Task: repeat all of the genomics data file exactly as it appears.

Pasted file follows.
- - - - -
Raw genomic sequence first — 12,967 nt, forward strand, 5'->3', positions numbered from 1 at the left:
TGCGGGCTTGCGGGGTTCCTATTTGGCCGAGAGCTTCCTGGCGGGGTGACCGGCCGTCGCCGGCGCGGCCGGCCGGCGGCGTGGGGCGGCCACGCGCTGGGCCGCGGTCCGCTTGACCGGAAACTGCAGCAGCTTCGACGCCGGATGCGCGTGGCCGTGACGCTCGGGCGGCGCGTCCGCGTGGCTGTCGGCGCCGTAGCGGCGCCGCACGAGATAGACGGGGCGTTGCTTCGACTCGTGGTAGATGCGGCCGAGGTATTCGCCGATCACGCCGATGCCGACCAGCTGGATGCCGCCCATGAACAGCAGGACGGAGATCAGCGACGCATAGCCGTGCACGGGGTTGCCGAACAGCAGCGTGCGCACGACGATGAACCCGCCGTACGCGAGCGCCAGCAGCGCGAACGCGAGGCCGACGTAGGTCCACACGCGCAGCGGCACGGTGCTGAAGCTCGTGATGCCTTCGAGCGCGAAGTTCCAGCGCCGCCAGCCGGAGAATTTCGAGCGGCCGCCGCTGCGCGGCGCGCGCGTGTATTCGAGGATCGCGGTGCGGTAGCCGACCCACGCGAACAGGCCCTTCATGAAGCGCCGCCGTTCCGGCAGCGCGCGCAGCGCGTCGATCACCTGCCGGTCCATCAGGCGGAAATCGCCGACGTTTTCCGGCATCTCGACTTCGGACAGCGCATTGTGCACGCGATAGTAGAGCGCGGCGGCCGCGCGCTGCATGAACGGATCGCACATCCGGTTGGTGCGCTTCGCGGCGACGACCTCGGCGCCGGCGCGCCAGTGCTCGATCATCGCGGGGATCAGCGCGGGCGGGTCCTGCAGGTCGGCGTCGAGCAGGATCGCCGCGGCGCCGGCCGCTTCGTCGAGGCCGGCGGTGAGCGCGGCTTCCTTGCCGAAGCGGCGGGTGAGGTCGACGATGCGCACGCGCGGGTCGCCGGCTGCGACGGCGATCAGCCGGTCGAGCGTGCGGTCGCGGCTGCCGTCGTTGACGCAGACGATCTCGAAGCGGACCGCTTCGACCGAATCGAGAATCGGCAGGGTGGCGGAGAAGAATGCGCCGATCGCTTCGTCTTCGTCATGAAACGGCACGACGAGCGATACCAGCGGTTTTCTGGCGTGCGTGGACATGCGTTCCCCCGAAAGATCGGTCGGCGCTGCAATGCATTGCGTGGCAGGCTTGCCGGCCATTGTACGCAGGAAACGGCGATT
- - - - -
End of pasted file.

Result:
Raw genomic sequence first — 12,967 nt, forward strand, 5'->3', positions numbered from 1 at the left:
TGCGGGCTTGCGGGGTTCCTATTTGGCCGAGAGCTTCCTGGCGGGGTGACCGGCCGTCGCCGGCGCGGCCGGCCGGCGGCGTGGGGCGGCCACGCGCTGGGCCGCGGTCCGCTTGACCGGAAACTGCAGCAGCTTCGACGCCGGATGCGCGTGGCCGTGACGCTCGGGCGGCGCGTCCGCGTGGCTGTCGGCGCCGTAGCGGCGCCGCACGAGATAGACGGGGCGTTGCTTCGACTCGTGGTAGATGCGGCCGAGGTATTCGCCGATCACGCCGATGCCGACCAGCTGGATGCCGCCCATGAACAGCAGGACGGAGATCAGCGACGCATAGCCGTGCACGGGGTTGCCGAACAGCAGCGTGCGCACGACGATGAACCCGCCGTACGCGAGCGCCAGCAGCGCGAACGCGAGGCCGACGTAGGTCCACACGCGCAGCGGCACGGTGCTGAAGCTCGTGATGCCTTCGAGCGCGAAGTTCCAGCGCCGCCAGCCGGAGAATTTCGAGCGGCCGCCGCTGCGCGGCGCGCGCGTGTATTCGAGGATCGCGGTGCGGTAGCCGACCCACGCGAACAGGCCCTTCATGAAGCGCCGCCGTTCCGGCAGCGCGCGCAGCGCGTCGATCACCTGCCGGTCCATCAGGCGGAAATCGCCGACGTTTTCCGGCATCTCGACTTCGGACAGCGCATTGTGCACGCGATAGTAGAGCGCGGCGGCCGCGCGCTGCATGAACGGATCGCACATCCGGTTGGTGCGCTTCGCGGCGACGACCTCGGCGCCGGCGCGCCAGTGCTCGATCATCGCGGGGATCAGCGCGGGCGGGTCCTGCAGGTCGGCGTCGAGCAGGATCGCCGCGGCGCCGGCCGCTTCGTCGAGGCCGGCGGTGAGCGCGGCTTCCTTGCCGAAGCGGCGGGTGAGGTCGACGATGCGCACGCGCGGGTCGCCGGCTGCGACGGCGATCAGCCGGTCGAGCGTGCGGTCGCGGCTGCCGTCGTTGACGCAGACGATCTCGAAGCGGACCGCTTCGACCGAATCGAGAATCGGCAGGGTGGCGGAGAAGAATGCGCCGATCGCTTCGTCTTCGTCATGAAACGGCACGACGAGCGATACCAGCGGTTTTCTGGCGTGCGTGGACATGCGTTCCCCCGAAAGATCGGTCGGCGCTGCAATGCATTGCGTGGCAGGCTTGCCGGCCATTGTACGCAGGAAACGGCGATT